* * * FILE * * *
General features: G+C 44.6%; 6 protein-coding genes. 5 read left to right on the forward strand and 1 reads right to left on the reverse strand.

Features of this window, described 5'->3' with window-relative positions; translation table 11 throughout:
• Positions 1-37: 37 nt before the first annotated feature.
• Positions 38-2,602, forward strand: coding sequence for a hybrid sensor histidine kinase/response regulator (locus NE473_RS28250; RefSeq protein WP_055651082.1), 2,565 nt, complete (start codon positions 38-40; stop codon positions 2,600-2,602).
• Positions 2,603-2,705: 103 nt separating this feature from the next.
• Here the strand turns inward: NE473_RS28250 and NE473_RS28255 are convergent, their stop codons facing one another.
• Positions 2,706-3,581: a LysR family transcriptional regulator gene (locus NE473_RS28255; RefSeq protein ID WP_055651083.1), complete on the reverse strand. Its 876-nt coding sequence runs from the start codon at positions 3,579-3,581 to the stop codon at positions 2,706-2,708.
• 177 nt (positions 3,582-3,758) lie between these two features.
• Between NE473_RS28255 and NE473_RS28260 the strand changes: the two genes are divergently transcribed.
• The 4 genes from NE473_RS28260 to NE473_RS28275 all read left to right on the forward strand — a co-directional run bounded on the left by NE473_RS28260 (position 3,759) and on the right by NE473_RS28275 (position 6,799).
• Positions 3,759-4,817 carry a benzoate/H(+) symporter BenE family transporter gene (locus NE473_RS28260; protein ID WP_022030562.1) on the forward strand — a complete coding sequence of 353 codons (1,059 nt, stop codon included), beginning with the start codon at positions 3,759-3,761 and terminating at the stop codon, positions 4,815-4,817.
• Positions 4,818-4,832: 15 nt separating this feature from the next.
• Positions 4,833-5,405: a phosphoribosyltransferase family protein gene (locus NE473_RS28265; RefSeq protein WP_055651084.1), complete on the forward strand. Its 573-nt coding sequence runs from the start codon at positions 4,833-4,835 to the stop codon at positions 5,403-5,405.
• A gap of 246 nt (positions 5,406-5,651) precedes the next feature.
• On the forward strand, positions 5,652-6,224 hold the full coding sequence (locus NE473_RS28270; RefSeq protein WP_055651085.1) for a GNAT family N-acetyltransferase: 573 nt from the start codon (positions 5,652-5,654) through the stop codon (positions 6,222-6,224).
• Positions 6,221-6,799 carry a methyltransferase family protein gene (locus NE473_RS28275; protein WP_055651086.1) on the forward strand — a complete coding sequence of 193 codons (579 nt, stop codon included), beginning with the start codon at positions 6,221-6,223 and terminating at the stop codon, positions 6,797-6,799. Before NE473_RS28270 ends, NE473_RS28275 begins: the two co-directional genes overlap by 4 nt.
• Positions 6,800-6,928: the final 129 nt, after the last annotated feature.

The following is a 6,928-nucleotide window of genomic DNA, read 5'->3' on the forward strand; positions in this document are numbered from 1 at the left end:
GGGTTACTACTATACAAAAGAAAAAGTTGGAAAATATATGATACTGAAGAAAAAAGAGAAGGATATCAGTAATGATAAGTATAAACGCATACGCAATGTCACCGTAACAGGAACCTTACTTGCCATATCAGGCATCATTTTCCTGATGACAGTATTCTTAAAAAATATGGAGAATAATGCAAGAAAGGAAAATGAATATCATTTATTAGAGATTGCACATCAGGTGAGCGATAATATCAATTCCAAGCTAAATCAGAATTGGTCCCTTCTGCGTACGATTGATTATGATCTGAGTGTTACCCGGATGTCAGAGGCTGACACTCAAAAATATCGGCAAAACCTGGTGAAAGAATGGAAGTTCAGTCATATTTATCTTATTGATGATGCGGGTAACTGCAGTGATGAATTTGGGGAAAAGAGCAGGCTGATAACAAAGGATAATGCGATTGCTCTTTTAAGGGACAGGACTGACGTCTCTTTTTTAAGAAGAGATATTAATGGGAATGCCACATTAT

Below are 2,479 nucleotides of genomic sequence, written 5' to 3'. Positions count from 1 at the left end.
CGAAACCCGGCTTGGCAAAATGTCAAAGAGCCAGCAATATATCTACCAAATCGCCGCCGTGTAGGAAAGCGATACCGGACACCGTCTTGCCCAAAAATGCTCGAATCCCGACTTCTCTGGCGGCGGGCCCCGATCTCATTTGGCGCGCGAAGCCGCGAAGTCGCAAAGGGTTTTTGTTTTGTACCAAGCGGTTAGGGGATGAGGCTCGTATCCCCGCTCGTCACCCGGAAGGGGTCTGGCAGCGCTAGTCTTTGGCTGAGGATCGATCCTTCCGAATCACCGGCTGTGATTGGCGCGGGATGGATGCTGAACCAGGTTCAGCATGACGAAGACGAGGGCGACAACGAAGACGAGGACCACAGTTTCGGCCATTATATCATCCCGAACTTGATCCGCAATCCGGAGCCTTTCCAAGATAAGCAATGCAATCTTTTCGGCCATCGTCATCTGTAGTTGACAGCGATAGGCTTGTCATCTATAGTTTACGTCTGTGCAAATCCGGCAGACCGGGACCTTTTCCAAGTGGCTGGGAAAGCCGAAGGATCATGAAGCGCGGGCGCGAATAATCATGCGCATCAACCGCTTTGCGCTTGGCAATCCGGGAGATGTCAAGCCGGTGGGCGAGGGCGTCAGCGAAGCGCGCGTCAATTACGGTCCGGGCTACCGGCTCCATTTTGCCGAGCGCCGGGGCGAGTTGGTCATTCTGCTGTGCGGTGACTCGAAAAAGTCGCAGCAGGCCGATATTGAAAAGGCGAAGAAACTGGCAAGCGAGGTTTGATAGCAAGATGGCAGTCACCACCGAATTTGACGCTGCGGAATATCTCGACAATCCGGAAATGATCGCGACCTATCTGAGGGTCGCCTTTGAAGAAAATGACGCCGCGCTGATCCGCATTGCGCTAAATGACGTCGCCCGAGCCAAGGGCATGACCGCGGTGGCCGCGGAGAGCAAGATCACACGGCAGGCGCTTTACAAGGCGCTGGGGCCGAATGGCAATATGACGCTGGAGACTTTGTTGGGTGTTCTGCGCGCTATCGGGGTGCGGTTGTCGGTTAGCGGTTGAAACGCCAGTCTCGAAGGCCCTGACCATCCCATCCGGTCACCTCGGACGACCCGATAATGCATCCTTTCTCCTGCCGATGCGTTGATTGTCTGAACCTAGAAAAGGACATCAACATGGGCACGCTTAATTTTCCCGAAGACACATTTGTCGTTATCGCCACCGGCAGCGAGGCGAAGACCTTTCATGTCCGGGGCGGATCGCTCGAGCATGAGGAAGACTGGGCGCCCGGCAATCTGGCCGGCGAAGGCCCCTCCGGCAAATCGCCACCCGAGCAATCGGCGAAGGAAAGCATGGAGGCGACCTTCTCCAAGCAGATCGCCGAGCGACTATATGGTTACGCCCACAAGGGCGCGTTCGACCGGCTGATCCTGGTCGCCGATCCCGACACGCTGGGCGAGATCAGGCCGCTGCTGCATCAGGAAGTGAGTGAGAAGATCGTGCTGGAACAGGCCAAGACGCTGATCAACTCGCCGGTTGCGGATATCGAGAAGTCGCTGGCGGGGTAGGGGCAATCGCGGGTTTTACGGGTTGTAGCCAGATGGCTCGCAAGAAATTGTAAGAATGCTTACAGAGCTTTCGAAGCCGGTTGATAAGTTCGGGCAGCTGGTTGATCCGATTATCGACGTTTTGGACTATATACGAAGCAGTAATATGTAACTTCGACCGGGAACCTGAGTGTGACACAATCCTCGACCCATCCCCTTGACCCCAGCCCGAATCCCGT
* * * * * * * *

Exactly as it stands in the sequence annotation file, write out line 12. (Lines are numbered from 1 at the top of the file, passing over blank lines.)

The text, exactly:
• Positions 4,818-4,832: 15 nt separating this feature from the next.